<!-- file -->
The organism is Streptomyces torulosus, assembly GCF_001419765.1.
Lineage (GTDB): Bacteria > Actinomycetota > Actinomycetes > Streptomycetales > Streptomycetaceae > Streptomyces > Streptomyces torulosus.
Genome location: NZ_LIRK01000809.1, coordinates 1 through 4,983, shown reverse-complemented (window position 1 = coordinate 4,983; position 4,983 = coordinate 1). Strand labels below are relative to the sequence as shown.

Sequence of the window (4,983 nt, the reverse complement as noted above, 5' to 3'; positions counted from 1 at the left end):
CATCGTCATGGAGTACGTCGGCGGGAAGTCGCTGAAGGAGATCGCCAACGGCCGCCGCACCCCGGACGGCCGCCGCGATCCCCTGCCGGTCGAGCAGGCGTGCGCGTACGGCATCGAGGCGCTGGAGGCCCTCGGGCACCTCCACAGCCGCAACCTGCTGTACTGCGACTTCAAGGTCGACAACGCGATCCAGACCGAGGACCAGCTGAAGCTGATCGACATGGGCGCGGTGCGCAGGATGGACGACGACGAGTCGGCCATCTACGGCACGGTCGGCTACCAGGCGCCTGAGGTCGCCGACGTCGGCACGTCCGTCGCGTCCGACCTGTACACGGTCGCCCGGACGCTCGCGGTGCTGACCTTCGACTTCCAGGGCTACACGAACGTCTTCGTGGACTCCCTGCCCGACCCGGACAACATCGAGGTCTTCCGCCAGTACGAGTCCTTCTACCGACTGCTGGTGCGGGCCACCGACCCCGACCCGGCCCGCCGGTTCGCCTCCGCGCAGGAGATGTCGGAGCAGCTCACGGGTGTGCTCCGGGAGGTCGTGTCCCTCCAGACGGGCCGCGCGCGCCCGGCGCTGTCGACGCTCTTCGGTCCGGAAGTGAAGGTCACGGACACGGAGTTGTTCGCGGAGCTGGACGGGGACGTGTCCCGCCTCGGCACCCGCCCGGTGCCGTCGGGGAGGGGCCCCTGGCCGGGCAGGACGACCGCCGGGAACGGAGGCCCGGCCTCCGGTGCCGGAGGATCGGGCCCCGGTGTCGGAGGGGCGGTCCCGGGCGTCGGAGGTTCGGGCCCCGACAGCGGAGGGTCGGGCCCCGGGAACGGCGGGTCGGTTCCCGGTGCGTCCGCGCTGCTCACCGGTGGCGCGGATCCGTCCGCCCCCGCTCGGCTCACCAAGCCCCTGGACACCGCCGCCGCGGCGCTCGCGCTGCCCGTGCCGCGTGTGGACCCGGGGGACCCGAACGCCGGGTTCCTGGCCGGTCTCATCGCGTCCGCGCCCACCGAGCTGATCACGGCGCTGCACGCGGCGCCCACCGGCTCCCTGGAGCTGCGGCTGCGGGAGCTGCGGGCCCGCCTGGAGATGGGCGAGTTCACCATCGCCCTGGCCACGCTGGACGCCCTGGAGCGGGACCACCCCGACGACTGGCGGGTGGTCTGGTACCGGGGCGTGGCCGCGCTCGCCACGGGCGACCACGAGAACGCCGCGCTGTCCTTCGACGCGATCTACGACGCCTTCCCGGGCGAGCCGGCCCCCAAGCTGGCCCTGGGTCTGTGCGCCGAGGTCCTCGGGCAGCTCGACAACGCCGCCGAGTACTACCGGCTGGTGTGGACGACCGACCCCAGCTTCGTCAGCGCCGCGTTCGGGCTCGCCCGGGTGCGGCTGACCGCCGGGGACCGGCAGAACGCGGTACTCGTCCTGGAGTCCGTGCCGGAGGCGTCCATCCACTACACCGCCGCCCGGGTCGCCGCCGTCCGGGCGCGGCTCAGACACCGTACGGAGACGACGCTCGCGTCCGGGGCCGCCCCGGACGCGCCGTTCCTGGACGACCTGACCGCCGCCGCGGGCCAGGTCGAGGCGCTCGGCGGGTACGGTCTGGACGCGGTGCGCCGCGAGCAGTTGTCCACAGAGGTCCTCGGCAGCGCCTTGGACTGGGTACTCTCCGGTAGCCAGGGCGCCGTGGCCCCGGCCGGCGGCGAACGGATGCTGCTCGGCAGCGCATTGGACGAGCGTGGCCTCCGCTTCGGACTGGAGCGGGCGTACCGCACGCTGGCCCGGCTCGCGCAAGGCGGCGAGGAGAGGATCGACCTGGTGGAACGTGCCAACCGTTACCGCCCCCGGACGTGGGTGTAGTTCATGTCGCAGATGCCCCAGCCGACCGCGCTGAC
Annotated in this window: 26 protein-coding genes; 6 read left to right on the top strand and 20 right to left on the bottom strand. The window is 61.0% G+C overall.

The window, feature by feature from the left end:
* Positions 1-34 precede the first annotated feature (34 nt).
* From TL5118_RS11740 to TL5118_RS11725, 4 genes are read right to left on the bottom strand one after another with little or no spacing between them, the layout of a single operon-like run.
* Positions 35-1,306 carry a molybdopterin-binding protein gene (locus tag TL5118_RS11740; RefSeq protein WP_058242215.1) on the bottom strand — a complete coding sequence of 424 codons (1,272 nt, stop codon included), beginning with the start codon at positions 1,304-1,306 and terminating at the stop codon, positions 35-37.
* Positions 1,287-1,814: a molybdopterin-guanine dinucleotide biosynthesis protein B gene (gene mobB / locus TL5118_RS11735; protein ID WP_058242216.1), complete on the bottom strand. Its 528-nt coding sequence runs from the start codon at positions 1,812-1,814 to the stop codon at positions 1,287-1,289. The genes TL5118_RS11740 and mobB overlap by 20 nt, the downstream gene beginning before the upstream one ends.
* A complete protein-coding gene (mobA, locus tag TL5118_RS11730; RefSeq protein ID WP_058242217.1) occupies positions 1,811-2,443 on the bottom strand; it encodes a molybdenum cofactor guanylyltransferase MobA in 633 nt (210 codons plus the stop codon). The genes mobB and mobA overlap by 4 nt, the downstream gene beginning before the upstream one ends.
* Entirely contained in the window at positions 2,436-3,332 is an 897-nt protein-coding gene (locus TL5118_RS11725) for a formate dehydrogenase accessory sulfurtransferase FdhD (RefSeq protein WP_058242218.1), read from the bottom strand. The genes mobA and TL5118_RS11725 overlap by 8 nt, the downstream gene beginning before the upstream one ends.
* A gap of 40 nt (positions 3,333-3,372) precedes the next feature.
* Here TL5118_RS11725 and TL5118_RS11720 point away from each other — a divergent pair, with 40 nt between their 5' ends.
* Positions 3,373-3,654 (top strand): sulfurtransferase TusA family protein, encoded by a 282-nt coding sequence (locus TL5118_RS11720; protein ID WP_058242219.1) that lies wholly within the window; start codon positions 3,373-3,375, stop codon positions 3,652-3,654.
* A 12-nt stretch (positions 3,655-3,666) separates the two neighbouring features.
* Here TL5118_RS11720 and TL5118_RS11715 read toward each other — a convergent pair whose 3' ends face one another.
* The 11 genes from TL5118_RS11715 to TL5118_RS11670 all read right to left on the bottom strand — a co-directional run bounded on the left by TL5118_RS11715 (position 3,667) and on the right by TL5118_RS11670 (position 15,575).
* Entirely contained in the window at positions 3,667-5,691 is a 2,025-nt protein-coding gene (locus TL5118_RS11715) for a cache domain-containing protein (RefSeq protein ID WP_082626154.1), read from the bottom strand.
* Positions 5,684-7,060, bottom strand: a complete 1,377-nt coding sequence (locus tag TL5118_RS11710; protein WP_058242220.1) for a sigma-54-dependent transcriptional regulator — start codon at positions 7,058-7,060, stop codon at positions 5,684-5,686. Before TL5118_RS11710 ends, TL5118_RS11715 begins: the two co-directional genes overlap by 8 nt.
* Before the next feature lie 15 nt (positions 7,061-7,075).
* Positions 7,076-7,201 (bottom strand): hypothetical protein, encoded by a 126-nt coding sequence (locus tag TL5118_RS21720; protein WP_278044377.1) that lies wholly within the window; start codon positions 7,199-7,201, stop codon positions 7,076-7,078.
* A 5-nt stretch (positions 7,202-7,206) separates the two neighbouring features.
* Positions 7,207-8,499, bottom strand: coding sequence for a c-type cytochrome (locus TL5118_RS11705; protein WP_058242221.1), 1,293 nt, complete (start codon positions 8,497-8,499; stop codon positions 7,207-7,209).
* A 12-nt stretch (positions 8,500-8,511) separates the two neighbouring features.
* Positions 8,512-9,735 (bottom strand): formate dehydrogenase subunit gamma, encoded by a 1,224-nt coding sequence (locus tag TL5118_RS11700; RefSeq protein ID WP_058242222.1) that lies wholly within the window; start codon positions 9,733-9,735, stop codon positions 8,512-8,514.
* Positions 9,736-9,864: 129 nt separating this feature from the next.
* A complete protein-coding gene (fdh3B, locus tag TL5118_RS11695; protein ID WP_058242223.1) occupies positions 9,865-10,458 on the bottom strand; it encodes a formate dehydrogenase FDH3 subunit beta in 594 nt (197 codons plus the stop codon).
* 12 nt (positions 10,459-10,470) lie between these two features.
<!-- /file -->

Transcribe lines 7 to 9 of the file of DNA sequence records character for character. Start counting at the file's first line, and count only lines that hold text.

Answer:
The window, feature by feature from the left end:
* Positions 1-34 precede the first annotated feature (34 nt).
* From TL5118_RS11740 to TL5118_RS11725, 4 genes are read right to left on the bottom strand one after another with little or no spacing between them, the layout of a single operon-like run.